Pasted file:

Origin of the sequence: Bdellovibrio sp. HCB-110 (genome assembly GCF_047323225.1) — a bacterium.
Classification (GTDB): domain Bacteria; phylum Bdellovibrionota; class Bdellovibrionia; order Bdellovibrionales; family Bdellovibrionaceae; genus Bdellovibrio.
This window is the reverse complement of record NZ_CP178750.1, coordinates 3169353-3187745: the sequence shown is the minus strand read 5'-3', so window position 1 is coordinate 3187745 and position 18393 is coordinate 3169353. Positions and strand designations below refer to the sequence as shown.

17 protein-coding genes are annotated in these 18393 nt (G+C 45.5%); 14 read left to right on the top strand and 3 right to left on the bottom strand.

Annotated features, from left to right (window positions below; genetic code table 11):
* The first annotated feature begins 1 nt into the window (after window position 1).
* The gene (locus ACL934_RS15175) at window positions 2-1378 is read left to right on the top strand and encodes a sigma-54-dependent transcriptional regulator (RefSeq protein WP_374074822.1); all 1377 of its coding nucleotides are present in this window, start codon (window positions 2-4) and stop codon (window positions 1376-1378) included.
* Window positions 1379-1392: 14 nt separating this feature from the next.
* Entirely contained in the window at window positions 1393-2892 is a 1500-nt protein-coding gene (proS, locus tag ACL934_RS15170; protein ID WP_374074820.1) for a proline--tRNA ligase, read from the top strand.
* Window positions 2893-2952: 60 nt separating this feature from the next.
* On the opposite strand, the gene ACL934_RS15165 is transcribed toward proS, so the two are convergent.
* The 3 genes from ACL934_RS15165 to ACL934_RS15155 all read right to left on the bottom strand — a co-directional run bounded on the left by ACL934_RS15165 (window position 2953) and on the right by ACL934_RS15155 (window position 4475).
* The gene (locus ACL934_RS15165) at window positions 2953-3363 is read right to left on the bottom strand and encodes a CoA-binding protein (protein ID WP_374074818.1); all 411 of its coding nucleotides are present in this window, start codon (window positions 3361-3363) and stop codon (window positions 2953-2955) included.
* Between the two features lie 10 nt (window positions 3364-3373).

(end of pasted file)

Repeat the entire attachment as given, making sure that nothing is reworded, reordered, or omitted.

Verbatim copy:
Origin of the sequence: Bdellovibrio sp. HCB-110 (genome assembly GCF_047323225.1) — a bacterium.
Classification (GTDB): domain Bacteria; phylum Bdellovibrionota; class Bdellovibrionia; order Bdellovibrionales; family Bdellovibrionaceae; genus Bdellovibrio.
This window is the reverse complement of record NZ_CP178750.1, coordinates 3169353-3187745: the sequence shown is the minus strand read 5'-3', so window position 1 is coordinate 3187745 and position 18393 is coordinate 3169353. Positions and strand designations below refer to the sequence as shown.

17 protein-coding genes are annotated in these 18393 nt (G+C 45.5%); 14 read left to right on the top strand and 3 right to left on the bottom strand.

Annotated features, from left to right (window positions below; genetic code table 11):
* The first annotated feature begins 1 nt into the window (after window position 1).
* The gene (locus ACL934_RS15175) at window positions 2-1378 is read left to right on the top strand and encodes a sigma-54-dependent transcriptional regulator (RefSeq protein WP_374074822.1); all 1377 of its coding nucleotides are present in this window, start codon (window positions 2-4) and stop codon (window positions 1376-1378) included.
* Window positions 1379-1392: 14 nt separating this feature from the next.
* Entirely contained in the window at window positions 1393-2892 is a 1500-nt protein-coding gene (proS, locus tag ACL934_RS15170; protein ID WP_374074820.1) for a proline--tRNA ligase, read from the top strand.
* Window positions 2893-2952: 60 nt separating this feature from the next.
* On the opposite strand, the gene ACL934_RS15165 is transcribed toward proS, so the two are convergent.
* The 3 genes from ACL934_RS15165 to ACL934_RS15155 all read right to left on the bottom strand — a co-directional run bounded on the left by ACL934_RS15165 (window position 2953) and on the right by ACL934_RS15155 (window position 4475).
* The gene (locus ACL934_RS15165) at window positions 2953-3363 is read right to left on the bottom strand and encodes a CoA-binding protein (protein ID WP_374074818.1); all 411 of its coding nucleotides are present in this window, start codon (window positions 3361-3363) and stop codon (window positions 2953-2955) included.
* Between the two features lie 10 nt (window positions 3364-3373).